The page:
Explain about Peer-to-peer Communication.


27.Explain about Peer-to-peer Communication.


The peer-to-peer Communication is a type of person-to-person communication. In this form, individuals who form a loose group can communicate with others in the group, as shown in Fig. 14. Every person can, in principle, communicate with one or more other people; there is no fixed division into clients and servers.

Peer-to-peer communication really hit the big time around 2000 with a service called Napster, which at its peak had over 50 million music fans swapping music, in what was probably the biggest copyright infringement in all of recorded history. The idea was fairly simple. Members registered the music they had on their hard disks in a central database maintained on the Napster server. If a member wanted a song, he checked the database to see who had it and went directly there to get it. By not actually keeping any music on its machines, Napster argued that it was not infringing anyone's copyright. The courts did not agree and shut it down.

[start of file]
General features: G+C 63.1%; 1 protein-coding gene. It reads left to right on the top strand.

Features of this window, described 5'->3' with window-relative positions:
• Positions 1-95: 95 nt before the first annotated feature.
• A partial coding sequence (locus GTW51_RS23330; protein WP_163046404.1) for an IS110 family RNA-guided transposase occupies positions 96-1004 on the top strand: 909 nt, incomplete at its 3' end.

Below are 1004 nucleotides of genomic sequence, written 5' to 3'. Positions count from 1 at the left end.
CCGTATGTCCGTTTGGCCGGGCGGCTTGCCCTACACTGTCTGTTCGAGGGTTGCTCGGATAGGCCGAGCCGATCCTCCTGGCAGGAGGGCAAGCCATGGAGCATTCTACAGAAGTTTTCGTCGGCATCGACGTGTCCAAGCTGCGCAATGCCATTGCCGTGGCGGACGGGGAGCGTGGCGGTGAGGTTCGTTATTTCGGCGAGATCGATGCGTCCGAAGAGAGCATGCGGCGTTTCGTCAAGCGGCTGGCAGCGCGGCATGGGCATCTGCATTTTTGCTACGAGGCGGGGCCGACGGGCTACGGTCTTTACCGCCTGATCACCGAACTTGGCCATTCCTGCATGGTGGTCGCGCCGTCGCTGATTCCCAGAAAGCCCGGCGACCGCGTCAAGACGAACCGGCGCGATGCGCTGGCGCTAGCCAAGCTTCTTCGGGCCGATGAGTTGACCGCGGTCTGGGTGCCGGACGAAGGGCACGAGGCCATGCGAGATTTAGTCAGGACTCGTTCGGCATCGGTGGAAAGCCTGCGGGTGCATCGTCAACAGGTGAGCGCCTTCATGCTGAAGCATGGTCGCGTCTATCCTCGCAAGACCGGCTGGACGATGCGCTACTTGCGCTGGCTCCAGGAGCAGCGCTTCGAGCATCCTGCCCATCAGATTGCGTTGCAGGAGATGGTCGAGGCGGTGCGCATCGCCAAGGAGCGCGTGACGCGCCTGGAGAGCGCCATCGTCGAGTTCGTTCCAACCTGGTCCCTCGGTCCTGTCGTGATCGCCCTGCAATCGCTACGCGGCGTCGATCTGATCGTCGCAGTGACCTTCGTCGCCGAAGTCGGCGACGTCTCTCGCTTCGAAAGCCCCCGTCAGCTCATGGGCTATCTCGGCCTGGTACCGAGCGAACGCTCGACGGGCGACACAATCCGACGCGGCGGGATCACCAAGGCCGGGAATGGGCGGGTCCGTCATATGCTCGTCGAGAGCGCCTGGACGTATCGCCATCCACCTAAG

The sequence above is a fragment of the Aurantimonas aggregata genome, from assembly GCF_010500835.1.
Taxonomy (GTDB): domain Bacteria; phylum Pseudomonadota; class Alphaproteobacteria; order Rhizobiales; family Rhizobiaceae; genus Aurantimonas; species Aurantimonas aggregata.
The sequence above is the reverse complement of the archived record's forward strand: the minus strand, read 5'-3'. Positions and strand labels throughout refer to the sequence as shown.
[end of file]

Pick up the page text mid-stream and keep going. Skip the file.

In a peer-to-peer system there are no fixed clients and servers

However, the next generation of peer-to-peer systems eliminates the central database by having each user maintain his own database locally, as well as providing a list of other nearby people who are members of the system.

A new user can then go to any existing member to see what he has and get a list of other members to inspect for more music and more names. This lookup process can be repeated indefinitely to build up a large local database of what is out there. It is an activity that would get tedious for people but is one at which computers excel.

Legal applications for peer-to-peer communication also exist. For example, fans sharing public domain music or sample tracks that new bands have released for publicity purposes, families sharing photos, movies, and genealogical information, and teenagers playing militia person on-line games. In fact, one of the most popular Internet applications of all, e-mail, is inherently peer-to-peer.

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